Why Our Practice Offers Amalgam-Free Dentistry
With current technologies of dental adhesion, state-of-the-art ceramics and resins, the latest bonded restorations will be close to rivaling nature in strength, wear, performance and look. With these new materials, it is easy to bond teeth together again, basically restoring them to their virgin strength minus the invasiveness of complete-coverage crowns. Normally, metal fillings can be replaced with techniques which are a better solution to mercury/silver amalgam fillings. It is, therefore, possible to maintain the healthy, remaining tooth composition, instead of grinding it down for a crown.
Almost everything wears away, and your silver fillings will not be any different. They hold up against tense and heavy biting forces each day, and as they age, they break, leak and may result in damaging fractures on teeth. After some time, metal amalgam fillings have the ability to soak up water, causing them to swell and break free from the teeth. When this occurs, your tooth is more at risk of tooth decay and tenderness.
Mercury/Silver fillings have some other significant disadvantages that ought to be thought of when it’s time to swap your restorations:
- Silver fillings are much less attractive than tooth-colored fillings. Think about it, they don’t look anything like real teeth.
- Amalgam grows and contracts when subjected to cold and hot extremes within your mouth. The continuous expansion and contraction through temperature may set off cracks and fractures in your teeth. There might not be any indicators for a while, yet these teeth may become sensitive as the fracture increases or opens if you bite down or chew. It’s not unusual for patients to come in questioning the way they broke their tooth while they were eating something soft similar to bread or a banana. What they don’t realize is that the tooth most likely had a fracture in it a long time before it finally came apart.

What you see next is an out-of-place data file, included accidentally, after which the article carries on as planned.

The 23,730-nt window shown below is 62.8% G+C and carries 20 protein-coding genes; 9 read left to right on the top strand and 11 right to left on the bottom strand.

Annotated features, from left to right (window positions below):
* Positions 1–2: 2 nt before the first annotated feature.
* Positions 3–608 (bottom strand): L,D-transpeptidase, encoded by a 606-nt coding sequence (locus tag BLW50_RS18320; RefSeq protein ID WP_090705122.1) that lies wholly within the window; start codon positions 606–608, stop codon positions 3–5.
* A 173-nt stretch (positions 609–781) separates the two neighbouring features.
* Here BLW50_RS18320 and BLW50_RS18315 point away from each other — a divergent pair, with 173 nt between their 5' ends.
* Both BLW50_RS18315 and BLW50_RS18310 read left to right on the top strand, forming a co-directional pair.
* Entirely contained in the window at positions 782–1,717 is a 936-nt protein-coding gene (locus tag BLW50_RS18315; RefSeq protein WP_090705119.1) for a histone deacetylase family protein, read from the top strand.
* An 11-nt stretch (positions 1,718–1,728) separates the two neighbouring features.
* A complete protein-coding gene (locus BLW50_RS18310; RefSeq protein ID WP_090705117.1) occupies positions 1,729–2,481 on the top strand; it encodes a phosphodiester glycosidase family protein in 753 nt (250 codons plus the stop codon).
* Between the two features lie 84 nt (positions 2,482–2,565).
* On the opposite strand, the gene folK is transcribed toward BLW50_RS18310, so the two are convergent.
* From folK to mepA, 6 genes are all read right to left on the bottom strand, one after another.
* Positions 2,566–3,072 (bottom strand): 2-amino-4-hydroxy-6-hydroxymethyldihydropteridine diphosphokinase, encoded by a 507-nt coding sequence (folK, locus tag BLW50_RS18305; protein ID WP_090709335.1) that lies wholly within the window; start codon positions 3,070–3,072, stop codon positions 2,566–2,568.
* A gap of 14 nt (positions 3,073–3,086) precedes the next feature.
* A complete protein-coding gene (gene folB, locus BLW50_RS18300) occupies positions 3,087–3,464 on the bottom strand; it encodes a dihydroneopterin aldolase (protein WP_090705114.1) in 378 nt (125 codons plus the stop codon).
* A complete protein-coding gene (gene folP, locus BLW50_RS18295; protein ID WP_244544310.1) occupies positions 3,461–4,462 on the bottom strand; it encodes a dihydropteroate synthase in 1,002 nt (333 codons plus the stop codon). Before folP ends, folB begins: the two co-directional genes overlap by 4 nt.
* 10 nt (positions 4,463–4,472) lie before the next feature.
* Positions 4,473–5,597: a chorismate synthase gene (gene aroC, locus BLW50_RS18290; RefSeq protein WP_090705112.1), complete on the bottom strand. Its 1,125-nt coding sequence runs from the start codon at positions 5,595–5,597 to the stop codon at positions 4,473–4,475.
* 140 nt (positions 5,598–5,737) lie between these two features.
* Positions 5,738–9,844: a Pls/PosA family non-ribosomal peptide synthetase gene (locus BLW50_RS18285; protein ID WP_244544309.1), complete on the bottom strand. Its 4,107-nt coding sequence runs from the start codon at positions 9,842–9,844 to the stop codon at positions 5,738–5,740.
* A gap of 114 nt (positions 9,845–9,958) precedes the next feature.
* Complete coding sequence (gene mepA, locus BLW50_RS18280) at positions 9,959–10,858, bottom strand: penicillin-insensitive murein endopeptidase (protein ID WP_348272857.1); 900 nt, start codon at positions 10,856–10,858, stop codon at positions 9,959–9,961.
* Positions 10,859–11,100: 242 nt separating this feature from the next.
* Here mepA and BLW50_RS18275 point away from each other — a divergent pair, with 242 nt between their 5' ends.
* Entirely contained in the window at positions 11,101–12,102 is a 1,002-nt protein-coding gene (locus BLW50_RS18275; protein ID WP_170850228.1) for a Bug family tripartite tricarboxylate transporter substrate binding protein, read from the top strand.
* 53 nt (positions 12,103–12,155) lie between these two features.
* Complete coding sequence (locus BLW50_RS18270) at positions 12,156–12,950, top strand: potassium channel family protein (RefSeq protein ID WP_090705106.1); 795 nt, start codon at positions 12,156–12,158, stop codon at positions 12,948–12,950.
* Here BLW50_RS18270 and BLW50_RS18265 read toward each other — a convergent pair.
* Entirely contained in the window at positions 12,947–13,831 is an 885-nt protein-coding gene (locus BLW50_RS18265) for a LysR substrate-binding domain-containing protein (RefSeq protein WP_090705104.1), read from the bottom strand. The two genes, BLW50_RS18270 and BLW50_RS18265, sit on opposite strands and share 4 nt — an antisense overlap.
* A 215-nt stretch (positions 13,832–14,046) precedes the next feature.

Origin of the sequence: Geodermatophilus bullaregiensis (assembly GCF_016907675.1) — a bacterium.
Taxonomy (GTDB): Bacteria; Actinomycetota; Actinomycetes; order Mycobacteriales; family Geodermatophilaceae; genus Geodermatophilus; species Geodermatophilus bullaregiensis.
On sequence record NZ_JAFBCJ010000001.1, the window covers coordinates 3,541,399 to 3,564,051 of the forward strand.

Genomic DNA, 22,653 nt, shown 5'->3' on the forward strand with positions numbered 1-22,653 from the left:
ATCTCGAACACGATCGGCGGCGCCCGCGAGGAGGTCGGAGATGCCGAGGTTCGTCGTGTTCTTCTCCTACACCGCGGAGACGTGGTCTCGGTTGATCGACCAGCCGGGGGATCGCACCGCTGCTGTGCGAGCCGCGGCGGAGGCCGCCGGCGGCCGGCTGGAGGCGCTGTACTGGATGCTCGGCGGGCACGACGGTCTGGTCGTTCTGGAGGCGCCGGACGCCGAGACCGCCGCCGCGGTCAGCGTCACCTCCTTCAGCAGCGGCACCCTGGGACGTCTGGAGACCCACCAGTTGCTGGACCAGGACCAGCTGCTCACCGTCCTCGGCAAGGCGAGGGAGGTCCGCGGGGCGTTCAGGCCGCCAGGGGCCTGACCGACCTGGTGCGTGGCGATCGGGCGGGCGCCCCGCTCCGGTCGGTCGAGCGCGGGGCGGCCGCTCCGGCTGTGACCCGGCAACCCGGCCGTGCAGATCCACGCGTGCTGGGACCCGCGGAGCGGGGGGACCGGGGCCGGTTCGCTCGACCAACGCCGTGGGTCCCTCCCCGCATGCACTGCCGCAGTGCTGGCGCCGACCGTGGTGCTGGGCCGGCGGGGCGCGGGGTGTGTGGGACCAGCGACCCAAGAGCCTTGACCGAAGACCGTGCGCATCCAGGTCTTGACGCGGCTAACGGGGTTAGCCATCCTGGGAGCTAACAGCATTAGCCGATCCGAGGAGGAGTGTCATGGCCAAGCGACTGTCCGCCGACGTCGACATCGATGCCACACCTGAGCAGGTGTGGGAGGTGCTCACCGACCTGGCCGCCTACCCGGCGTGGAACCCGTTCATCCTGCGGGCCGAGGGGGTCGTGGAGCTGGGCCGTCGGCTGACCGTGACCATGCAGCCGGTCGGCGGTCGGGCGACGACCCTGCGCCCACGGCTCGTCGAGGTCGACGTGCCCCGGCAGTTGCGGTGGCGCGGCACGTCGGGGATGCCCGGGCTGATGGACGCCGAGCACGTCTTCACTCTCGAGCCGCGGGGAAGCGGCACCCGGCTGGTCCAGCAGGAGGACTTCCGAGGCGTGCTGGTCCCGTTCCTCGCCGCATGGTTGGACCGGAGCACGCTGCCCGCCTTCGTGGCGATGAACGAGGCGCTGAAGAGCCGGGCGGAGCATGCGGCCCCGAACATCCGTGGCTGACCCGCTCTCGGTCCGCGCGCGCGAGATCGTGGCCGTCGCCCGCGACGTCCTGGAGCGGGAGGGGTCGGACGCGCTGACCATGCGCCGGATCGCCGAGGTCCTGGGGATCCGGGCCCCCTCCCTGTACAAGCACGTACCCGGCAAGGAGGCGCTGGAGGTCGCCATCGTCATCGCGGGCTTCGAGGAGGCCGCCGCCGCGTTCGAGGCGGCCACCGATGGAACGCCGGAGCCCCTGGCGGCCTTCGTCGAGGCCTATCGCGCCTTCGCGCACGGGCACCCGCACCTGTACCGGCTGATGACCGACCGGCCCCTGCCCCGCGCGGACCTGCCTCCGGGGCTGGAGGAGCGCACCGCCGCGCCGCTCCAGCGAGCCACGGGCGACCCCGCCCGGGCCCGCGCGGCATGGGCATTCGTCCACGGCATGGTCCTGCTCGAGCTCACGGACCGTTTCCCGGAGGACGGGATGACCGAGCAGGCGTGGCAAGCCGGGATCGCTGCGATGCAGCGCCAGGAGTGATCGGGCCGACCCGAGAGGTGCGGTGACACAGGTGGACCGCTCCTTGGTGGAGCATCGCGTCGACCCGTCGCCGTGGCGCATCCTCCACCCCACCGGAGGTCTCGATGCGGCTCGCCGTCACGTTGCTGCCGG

- Silver fillings under continuous chewing force are prone to metal fatigue or flexing and bending failure, a concept which is often fully understood and demonstrated by repeatedly bending a paperclip until it breaks.
- Metal fillings are harder and far less flexible compared to the teeth they’re molded into. The longer they are on the teeth, the greater force they put on the remaining weak outer surfaces of the tooth bringing about fractures and cracks.
- Metal fillings are not glued into the tooth cavity. They only sit in the surrounding tooth and react under pressure to split the tooth apart, just like a metal wedge is used to split logs for firewood.
- A microscopic gap around the filling edge exists from the moment the silver filling is plugged into the tooth; and within this gap, constant corrosion and leakage takes place. This gap is big enough to allow bacteria and food particles to enter in with time and bring about tooth decay at the border between the filling and the tooth. Composite fillings, however, are actually glued to the tooth surfaces and seal the margins closed from bacterial invasion.
- To be able to get a tooth ready for a composite filling, the actual tooth can be treated a lot more gently and with less healthy tooth structure needing to be removed. And thus, the dentist can retain the highest amount of healthy tooth structure as possible
- Silver fillings call for drilling undercuts (think carving out a pumpkin) along with taking away larger good parts out of the tooth in order to keep the mercury amalgam filling from falling out as it is not attached right to the tooth. These kinds of undercuts could also compromise the tooth as fillings get bigger and doom that tooth to upcoming fracture down the road. These fractures could be significant resulting in crowning the tooth to restore it or perhaps major fractures bringing about extraction of the tooth.
- Composites, utilizing their opportunity to be conservative and making use of their gluelike attributes, may strengthen and protect against fracture. By simply intercepting the opportunity for cracking prior to experiencing the symptoms of hot/cold sensitivity as well as biting discomfort, completely new conservative solutions like tooth-colored fillings or porcelain-bonded restorations are actually protecting against the negative effects of toothaches and broken teeth.
- Finally, a growing number of dentists believe that, bonded natural-colored restoratives are probably safer than standard fillings, given that they do not contain any mercury. While the American Dental Association (ADA) states the utilization of mercury in metal fillings is harmless, there is certainly an ongoing debate in the dental industry concerning the side effects of those mercury amalgam fillings. Many European countries have banned the utilization of mercury amalgam fillings to avoid any risks linked to mercury.
Utilizing a PROACTIVE instead of a REACTIVE method to amalgam replacement is really a choice many patients hope to have our practice follow.